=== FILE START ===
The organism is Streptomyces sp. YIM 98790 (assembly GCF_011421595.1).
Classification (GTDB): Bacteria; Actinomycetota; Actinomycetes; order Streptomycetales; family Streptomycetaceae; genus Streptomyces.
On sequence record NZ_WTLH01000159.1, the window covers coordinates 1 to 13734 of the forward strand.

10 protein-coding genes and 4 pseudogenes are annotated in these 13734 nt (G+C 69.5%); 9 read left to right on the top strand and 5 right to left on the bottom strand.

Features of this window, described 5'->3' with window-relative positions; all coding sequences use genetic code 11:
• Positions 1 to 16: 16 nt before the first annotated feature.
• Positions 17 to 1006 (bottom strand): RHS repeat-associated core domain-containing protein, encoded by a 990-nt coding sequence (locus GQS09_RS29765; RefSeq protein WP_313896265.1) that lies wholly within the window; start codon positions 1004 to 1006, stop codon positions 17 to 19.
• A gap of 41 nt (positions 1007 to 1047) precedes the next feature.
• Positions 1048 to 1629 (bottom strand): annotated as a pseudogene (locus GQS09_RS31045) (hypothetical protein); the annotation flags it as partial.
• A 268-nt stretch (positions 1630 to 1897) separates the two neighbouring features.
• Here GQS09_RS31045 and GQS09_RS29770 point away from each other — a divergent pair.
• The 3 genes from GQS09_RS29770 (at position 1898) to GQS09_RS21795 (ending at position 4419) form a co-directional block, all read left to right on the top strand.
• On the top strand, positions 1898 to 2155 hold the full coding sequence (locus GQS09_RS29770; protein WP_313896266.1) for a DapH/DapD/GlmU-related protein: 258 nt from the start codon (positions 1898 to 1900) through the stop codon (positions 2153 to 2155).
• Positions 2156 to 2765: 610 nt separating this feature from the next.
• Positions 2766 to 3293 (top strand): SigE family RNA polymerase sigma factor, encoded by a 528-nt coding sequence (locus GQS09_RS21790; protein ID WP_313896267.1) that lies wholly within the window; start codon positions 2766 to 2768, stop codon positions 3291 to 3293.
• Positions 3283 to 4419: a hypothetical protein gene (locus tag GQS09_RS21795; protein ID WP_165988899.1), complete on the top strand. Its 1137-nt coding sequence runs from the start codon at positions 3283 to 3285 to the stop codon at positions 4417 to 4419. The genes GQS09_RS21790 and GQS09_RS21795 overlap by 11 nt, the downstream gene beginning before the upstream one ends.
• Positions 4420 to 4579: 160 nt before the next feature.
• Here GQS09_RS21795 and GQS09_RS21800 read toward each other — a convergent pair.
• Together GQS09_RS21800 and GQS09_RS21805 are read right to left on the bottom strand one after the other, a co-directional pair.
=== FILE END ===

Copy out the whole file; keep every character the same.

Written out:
The organism is Streptomyces sp. YIM 98790 (assembly GCF_011421595.1).
Classification (GTDB): Bacteria; Actinomycetota; Actinomycetes; order Streptomycetales; family Streptomycetaceae; genus Streptomyces.
On sequence record NZ_WTLH01000159.1, the window covers coordinates 1 to 13734 of the forward strand.

10 protein-coding genes and 4 pseudogenes are annotated in these 13734 nt (G+C 69.5%); 9 read left to right on the top strand and 5 right to left on the bottom strand.

Features of this window, described 5'->3' with window-relative positions; all coding sequences use genetic code 11:
• Positions 1 to 16: 16 nt before the first annotated feature.
• Positions 17 to 1006 (bottom strand): RHS repeat-associated core domain-containing protein, encoded by a 990-nt coding sequence (locus GQS09_RS29765; RefSeq protein WP_313896265.1) that lies wholly within the window; start codon positions 1004 to 1006, stop codon positions 17 to 19.
• A gap of 41 nt (positions 1007 to 1047) precedes the next feature.
• Positions 1048 to 1629 (bottom strand): annotated as a pseudogene (locus GQS09_RS31045) (hypothetical protein); the annotation flags it as partial.
• A 268-nt stretch (positions 1630 to 1897) separates the two neighbouring features.
• Here GQS09_RS31045 and GQS09_RS29770 point away from each other — a divergent pair.
• The 3 genes from GQS09_RS29770 (at position 1898) to GQS09_RS21795 (ending at position 4419) form a co-directional block, all read left to right on the top strand.
• On the top strand, positions 1898 to 2155 hold the full coding sequence (locus GQS09_RS29770; protein WP_313896266.1) for a DapH/DapD/GlmU-related protein: 258 nt from the start codon (positions 1898 to 1900) through the stop codon (positions 2153 to 2155).
• Positions 2156 to 2765: 610 nt separating this feature from the next.
• Positions 2766 to 3293 (top strand): SigE family RNA polymerase sigma factor, encoded by a 528-nt coding sequence (locus GQS09_RS21790; protein ID WP_313896267.1) that lies wholly within the window; start codon positions 2766 to 2768, stop codon positions 3291 to 3293.
• Positions 3283 to 4419: a hypothetical protein gene (locus tag GQS09_RS21795; protein ID WP_165988899.1), complete on the top strand. Its 1137-nt coding sequence runs from the start codon at positions 3283 to 3285 to the stop codon at positions 4417 to 4419. The genes GQS09_RS21790 and GQS09_RS21795 overlap by 11 nt, the downstream gene beginning before the upstream one ends.
• Positions 4420 to 4579: 160 nt before the next feature.
• Here GQS09_RS21795 and GQS09_RS21800 read toward each other — a convergent pair.
• Together GQS09_RS21800 and GQS09_RS21805 are read right to left on the bottom strand one after the other, a co-directional pair.